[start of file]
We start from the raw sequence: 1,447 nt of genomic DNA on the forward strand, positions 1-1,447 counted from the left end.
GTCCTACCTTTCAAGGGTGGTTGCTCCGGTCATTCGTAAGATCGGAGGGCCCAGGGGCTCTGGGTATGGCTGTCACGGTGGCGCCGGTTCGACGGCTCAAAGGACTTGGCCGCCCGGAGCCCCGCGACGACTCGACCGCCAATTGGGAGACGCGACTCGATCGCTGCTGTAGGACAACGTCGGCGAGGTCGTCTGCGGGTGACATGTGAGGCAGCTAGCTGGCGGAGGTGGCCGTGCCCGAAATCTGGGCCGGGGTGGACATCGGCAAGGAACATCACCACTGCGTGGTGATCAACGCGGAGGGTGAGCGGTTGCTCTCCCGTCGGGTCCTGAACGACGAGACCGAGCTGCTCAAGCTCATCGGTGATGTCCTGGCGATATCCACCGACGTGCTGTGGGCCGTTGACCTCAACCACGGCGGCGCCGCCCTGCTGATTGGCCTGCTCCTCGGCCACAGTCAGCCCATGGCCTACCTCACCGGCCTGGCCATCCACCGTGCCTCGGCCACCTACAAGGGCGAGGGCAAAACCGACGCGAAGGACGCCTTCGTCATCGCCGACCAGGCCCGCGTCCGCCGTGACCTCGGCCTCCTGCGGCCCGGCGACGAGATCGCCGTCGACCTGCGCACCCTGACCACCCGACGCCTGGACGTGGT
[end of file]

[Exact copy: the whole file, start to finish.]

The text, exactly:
We start from the raw sequence: 1,447 nt of genomic DNA on the forward strand, positions 1-1,447 counted from the left end.
GTCCTACCTTTCAAGGGTGGTTGCTCCGGTCATTCGTAAGATCGGAGGGCCCAGGGGCTCTGGGTATGGCTGTCACGGTGGCGCCGGTTCGACGGCTCAAAGGACTTGGCCGCCCGGAGCCCCGCGACGACTCGACCGCCAATTGGGAGACGCGACTCGATCGCTGCTGTAGGACAACGTCGGCGAGGTCGTCTGCGGGTGACATGTGAGGCAGCTAGCTGGCGGAGGTGGCCGTGCCCGAAATCTGGGCCGGGGTGGACATCGGCAAGGAACATCACCACTGCGTGGTGATCAACGCGGAGGGTGAGCGGTTGCTCTCCCGTCGGGTCCTGAACGACGAGACCGAGCTGCTCAAGCTCATCGGTGATGTCCTGGCGATATCCACCGACGTGCTGTGGGCCGTTGACCTCAACCACGGCGGCGCCGCCCTGCTGATTGGCCTGCTCCTCGGCCACAGTCAGCCCATGGCCTACCTCACCGGCCTGGCCATCCACCGTGCCTCGGCCACCTACAAGGGCGAGGGCAAAACCGACGCGAAGGACGCCTTCGTCATCGCCGACCAGGCCCGCGTCCGCCGTGACCTCGGCCTCCTGCGGCCCGGCGACGAGATCGCCGTCGACCTGCGCACCCTGACCACCCGACGCCTGGACGTGGT